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COMIC REVIEW: FTN reviews Avengers Arena #11

June 28th, 2013 by Irwin Fletcher Comments


The love between a lizard man and a bikini clad space woman can be...complicated.

Written by Dennis Hopeless

Pencils by Riccardo Burchielli

Published by Marvel Comics

Being lost somewhere amongst all the fan boy crying about its faux Hunger Games styling’s, its catastrophic body count and the fact that its connection to the titular franchise is tenuous to say the least, is the fact that Avengers Arena is a tightly put together little series. The art of using a team up book to give a home to homeless but fan favourite characters is almost as old as super hero comics themselves, but never before has a book taken well liked characters and treated them with such brazen contempt before casting them aside as if they were an incidental character from The Walking Dead

The thing I like most about AA is the fact that it’s not afraid to double bluff the readers. Were constantly offered up hope spots for one of the protagonists, and then, at the last moment, they get killed anyway. It’s a move used most recently by Dan Slott in The Superior Spiderman to dispel audience expectation of how Peter Parker is going to return, and much like in that series I can’t help but feel the seeming deaths are actually a red herring. It also has much in common with some of the series that it has culled its main characters from (Runaways and Avengers Academy spring immediately to mind), combining teen angst, romance, and hi tech sidekick murder expertly.

Battle Royale? never heard of it.

After ten issues of relentless mayhem and b-list character slaughter in the new look Murder World, issue #11 finds Hazmat and Reptyl (of Avengers Academy “fame”) taking a bit of a time out from nearly getting killed to enjoy some beach side R and R. Turns out that all the death and destruction has caused our Miss Hazmat to go a little crazy and it’s up to Reptyl and the rest of the misfit combatants to talk her round. The pace is slowed right down in comparison with recent issues so this issue is not up to the excellent standard that we’ve come to expect, but what is here is well written allowing Denis Hopeless to flesh out two of the most vanilla characters in The Marvel Universe. The stylised art is perfect for the storyline’s vibe and there are enough dangling plot threads and unanswered questions left to ensure that this will remain on my pull list for the foreseeable future. Additionally the idea of Chase from Runaways as the new Darkhawk is such an awesome idea that I refuse to believe that it’s not going to be taken away from me sooner rather than later. God damn it.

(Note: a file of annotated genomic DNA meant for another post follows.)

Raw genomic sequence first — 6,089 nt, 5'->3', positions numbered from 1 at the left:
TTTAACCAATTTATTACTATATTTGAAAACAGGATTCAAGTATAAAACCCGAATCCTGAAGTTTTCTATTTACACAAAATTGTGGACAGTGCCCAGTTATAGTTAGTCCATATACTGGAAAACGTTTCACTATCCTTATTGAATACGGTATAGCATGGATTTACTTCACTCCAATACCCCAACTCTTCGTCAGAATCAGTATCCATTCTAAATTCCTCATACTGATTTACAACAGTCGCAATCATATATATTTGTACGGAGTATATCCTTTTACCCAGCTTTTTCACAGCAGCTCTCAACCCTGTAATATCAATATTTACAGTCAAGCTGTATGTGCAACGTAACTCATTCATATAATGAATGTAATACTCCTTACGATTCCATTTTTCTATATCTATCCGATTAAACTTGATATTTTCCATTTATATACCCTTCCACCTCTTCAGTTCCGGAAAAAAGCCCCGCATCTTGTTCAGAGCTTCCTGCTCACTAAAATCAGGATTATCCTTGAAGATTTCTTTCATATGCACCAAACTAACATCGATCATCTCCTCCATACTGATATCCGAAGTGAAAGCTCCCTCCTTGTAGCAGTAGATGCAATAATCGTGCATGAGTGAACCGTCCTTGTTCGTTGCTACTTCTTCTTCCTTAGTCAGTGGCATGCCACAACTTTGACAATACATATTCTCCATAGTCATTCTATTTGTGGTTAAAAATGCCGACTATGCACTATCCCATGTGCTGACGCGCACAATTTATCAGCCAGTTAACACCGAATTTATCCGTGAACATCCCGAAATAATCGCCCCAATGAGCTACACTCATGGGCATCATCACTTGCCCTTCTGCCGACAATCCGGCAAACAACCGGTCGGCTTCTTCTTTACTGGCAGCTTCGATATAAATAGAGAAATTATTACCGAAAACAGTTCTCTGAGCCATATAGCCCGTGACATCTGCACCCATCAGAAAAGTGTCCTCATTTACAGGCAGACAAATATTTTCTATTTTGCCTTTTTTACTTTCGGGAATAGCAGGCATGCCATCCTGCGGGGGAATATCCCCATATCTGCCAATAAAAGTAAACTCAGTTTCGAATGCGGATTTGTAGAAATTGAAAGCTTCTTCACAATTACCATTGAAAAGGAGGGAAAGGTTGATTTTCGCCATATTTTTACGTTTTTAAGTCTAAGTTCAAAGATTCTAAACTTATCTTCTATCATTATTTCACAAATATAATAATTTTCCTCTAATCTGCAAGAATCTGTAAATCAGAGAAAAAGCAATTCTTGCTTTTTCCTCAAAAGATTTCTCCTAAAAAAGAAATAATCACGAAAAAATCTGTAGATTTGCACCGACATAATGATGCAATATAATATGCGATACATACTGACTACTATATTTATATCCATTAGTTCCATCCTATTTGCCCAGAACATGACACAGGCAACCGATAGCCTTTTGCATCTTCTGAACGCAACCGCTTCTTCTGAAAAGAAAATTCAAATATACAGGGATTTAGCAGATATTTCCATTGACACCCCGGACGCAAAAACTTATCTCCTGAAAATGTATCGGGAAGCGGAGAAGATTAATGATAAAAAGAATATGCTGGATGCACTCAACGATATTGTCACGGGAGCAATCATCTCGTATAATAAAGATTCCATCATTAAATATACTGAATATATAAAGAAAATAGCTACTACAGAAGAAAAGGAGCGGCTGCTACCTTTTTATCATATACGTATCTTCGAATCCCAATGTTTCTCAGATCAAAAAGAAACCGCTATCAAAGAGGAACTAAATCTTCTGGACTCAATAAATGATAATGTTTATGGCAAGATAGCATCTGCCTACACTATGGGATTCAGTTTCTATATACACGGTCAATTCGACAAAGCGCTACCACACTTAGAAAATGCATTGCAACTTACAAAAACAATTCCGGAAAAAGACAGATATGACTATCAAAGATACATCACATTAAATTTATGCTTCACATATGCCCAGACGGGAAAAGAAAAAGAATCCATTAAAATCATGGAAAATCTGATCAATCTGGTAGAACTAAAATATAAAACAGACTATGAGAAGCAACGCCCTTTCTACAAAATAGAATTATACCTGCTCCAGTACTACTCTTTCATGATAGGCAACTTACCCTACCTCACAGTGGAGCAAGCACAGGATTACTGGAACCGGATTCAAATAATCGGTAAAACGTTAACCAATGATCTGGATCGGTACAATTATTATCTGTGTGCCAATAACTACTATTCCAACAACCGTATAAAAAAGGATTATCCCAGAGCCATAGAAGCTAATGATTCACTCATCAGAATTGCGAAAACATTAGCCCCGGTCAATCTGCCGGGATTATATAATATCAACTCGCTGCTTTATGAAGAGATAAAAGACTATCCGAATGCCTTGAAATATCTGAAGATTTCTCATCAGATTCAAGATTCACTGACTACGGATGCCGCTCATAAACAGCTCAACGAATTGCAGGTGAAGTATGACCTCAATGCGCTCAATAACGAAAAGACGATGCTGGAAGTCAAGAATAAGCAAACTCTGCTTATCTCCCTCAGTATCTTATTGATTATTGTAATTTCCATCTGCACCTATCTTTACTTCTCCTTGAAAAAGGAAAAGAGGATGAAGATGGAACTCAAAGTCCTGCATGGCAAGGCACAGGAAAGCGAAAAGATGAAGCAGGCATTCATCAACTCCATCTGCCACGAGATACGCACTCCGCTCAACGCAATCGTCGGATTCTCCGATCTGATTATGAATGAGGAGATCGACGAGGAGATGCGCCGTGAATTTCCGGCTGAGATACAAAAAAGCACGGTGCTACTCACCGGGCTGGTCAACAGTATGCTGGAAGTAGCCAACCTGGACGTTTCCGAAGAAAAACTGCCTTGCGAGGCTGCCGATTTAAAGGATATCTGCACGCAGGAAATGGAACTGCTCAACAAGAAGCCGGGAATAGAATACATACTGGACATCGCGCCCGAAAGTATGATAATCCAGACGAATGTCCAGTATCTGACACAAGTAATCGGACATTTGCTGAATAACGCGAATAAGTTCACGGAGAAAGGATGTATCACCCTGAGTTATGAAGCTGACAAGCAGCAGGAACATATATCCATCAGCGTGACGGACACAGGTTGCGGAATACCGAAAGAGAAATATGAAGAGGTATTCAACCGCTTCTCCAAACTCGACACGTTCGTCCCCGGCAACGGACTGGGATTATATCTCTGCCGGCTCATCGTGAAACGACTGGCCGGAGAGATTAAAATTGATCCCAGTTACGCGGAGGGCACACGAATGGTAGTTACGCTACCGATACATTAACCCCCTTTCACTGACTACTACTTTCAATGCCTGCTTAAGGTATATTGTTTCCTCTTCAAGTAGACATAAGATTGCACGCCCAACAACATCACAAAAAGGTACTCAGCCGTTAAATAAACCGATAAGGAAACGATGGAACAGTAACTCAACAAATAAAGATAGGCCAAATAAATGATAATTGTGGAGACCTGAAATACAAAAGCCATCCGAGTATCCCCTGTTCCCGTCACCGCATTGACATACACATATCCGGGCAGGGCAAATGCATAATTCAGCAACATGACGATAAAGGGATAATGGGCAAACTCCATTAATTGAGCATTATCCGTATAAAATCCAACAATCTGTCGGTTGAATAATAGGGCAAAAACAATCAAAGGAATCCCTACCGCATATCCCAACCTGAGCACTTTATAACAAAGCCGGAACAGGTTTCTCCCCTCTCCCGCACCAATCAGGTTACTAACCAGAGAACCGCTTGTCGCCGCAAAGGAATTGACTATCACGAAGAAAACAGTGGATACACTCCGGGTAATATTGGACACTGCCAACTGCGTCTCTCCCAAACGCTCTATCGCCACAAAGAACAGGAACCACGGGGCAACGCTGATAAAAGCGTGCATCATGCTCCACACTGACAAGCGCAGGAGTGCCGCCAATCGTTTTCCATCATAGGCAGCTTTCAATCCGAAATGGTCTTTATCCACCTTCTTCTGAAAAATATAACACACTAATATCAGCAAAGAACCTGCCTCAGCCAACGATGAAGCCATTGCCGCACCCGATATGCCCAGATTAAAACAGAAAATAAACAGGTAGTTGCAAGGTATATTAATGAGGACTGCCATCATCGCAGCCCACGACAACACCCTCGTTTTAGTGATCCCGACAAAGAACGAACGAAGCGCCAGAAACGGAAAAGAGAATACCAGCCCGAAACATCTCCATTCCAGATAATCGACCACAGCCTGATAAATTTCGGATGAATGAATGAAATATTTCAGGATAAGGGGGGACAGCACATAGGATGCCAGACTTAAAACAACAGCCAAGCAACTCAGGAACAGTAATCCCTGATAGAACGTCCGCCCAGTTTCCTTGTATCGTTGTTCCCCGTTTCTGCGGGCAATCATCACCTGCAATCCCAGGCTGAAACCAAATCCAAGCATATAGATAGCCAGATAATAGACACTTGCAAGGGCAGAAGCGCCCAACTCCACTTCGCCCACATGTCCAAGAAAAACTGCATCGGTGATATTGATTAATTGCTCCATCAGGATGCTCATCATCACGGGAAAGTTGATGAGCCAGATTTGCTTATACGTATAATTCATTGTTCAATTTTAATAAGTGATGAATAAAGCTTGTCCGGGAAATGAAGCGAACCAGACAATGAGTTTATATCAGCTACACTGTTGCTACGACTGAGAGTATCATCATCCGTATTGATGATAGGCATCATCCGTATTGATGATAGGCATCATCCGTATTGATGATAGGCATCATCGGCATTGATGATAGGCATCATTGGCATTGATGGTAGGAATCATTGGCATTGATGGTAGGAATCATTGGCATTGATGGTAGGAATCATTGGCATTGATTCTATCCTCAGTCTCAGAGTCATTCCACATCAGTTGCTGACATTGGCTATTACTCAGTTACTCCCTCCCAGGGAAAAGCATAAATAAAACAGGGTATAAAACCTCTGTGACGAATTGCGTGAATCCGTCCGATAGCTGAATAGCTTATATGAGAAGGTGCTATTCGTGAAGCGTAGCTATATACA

3.5 out of 5 Nerds.


I'm an LA journalist who really lives for his profession. I have also published work as Jane Doe in various mags and newspapers across the globe. I normally write articles that can cause trouble but now I write for FTN because Nerds are never angry, so I feel safe.